Making it in India

The race is on to develop a 100% Indian smartphone. But what's the driver, really?

“If you go back seven years, the mobile industry never belonged to China,” reveals an incredulous Rajesh Agarwal, co-founder of Micromax, the homegrown mobile phone giant. The dragon grabbed the world’s smartphone factory title because of its manufacturing prowess and tremendous local market. “It made sense to localise everything from design to fabrication to accessories to take advantage of cheap labour and economies of scale. But now it is time for that to move to India as it is the third largest market for phones,” he says. And it’s not wishful thinking as apart from local players like Micromax, Intex, Lava etc, even Chinese players like Xiaomi and Gionee have set up a handset assembly line in India. “A year ago we didn’t expect even assembling to happen in India,” says Karthik J, senior market analyst, IDC.

Lava International has earmarked 50 acres near Yamuna expressway for the northern market and Tirupati for southern market and has invested a total of Rs.50 crores so far. “We have put up an assembly plant in Noida with an installed capacity of 1 million phones per month. By next month, one more plant in Noida with 1.5 million capacity is coming up,” informs Sanjeev Agarwal, chief manufacturing officer at the Noida-based company. Micromax is not far behind and has committed Rs.300 crore to get its Rajasthan and Andhra Pradesh plants rolling this year.

Trust the Chinese to keep up. Handset maker Gionee rolled out its first assembled set in India in October last year. “By mid-2016, all our manufacturing will be done in India and we plan to invest $50 million over the next two years,” says Arvind Vohra, CEO. Gionee along with Xiaomi and Asus have tied up with Foxconn to roll out India-assembled phones from the contract manufacturer’s facility in Andhra Pradesh.

Cheaper play

The second stage will be when accessories (battery, charger) makers set up shop in India. Agarwal of Micromax is sure about it. “One year down the line, entire ecosystem around accessories will come to India, may it be battery, charger, earphones or other components.” Agarwal of Lava claims that they have already entered the second stage. “We have already started making chargers and batteries. We have a localisation target of 70% in the next four years,” he claims.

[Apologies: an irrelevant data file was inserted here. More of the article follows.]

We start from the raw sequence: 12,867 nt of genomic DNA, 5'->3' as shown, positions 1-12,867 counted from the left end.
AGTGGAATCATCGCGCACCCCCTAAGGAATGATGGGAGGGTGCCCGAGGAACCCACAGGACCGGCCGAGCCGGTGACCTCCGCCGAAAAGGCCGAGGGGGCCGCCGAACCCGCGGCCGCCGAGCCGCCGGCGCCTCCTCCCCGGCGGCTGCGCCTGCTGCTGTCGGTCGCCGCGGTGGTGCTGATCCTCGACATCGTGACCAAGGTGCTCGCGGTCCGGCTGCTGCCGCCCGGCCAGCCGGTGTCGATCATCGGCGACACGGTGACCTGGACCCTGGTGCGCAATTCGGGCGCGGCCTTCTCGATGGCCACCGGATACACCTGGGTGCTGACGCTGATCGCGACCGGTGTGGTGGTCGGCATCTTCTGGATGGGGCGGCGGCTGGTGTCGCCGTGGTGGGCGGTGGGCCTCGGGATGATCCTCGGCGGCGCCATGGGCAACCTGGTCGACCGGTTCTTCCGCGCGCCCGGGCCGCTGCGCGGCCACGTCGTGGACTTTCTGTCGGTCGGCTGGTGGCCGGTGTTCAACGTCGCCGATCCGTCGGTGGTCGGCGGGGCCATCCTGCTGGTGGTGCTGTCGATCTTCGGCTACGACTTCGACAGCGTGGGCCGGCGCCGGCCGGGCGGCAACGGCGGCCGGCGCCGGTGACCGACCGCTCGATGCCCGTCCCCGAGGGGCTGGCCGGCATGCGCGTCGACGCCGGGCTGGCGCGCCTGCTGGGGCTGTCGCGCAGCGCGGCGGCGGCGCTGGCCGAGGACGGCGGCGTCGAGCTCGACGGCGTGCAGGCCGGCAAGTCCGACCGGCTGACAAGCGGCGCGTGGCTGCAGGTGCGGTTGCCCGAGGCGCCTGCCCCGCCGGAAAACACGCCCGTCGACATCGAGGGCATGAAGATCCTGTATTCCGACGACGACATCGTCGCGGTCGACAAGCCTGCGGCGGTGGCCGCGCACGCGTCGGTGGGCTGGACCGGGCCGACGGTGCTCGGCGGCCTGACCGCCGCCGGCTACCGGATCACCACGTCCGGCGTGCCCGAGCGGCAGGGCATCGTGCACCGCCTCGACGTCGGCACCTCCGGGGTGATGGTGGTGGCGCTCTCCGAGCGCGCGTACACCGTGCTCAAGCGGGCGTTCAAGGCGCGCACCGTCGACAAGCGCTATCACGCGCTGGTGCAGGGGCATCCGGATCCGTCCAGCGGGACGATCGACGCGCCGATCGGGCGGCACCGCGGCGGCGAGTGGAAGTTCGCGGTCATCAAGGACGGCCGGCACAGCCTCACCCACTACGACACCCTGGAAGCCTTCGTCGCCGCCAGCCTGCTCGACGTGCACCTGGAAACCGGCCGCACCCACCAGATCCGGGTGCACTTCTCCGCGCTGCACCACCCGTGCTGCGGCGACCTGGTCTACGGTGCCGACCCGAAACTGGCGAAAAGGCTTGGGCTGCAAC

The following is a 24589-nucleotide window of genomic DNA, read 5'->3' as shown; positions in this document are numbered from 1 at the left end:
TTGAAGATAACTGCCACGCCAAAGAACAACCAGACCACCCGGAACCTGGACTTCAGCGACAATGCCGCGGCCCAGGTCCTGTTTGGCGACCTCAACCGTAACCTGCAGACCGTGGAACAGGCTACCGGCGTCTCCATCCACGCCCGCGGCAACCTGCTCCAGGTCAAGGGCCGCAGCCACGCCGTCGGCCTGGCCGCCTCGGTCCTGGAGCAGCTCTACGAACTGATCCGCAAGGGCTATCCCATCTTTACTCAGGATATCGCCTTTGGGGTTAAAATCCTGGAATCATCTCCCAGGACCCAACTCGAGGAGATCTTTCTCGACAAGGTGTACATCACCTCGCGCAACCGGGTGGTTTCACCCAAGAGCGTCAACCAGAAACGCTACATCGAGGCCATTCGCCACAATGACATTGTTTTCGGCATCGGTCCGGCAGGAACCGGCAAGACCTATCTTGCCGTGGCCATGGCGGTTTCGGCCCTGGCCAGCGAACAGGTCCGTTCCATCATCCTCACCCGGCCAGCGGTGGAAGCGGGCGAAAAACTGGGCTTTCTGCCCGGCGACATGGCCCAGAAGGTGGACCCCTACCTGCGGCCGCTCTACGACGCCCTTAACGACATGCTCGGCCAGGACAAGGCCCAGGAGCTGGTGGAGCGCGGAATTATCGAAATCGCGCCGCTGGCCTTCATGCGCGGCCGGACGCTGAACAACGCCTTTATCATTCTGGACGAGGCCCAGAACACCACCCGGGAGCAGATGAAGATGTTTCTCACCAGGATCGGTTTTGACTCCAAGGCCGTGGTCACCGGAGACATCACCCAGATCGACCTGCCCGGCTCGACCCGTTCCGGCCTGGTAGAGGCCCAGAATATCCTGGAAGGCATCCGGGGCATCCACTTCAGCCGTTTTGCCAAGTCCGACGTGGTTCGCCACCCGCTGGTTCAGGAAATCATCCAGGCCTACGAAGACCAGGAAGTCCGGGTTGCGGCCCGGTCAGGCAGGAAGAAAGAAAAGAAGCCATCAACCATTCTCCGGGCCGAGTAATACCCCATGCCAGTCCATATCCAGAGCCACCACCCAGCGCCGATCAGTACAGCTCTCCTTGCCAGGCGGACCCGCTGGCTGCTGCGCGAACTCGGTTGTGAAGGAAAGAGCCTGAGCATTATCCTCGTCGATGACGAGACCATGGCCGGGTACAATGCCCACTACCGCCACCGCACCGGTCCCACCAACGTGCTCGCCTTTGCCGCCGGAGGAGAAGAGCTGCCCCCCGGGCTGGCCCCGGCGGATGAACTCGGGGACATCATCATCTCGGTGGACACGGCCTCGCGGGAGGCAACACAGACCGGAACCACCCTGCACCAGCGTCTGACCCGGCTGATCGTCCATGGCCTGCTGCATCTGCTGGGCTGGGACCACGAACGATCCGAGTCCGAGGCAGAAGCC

But government initiatives apart, what are the advantages of manufacturing handsets in India? Agarwal of Lava explains, “The labour costs we are incurring are 1/3rd of China and quality control is much better.” For years the Chinese ruled the roost due to being low cost and a competitive currency. But over the past three years, wages in China have increased by a fifth and the renminbi too has strengthened. Hence, net margin of manufacturers and suppliers have been falling in China.

Along with rise in demand volume, companies are also betting on technology upgradation to 4G. 9.3 million smartphones were shipped in India in October 2015, and 4G ready-devices accounted for more than half of it. As per IDC, India is expected to become the second largest smartphone market in 2017, overtaking the US. At present, China is the largest market. Vohra sees a logical sequence with respect to suppliers too “Component suppliers are also competing with each other, just as we (phone companies) do. Gionee is now in India. Same would happen with suppliers,” he says.

The third and ultimate stage of manufacturing is the arrival of chipset, fabrication, screen panels makers etc. “We are not sure when that would be. The Foxconn and Flextronics of the world will have to see great volumes in order to set up factories in India,” says Karthik. Agarwal of Lava sounds a little bearish on the chipset front though. He feels chipset manufacturers will be the last to arrive, if at all.  “That entails a massive investment of $5-6 billion. Even in China, it is only now that chipset makers are moving from Taiwan and Japan,” he says.

Agarwal continues to be optimistic, “At least two fab manufacturers, one is Foxconn and second is AUO, both from Taiwan, have shown their interest in investing in India. I think they are in final stages of discussion. The Vedanta group is talking to AUO, and are doing a market survey. They have even approached us as a supplier”. Sterlite which belongs to the Vedanta group is planning to manufacture touch screen panels in India. If what Agarwal says comes true, we could move closer to seeing a Made in India smartphone soon.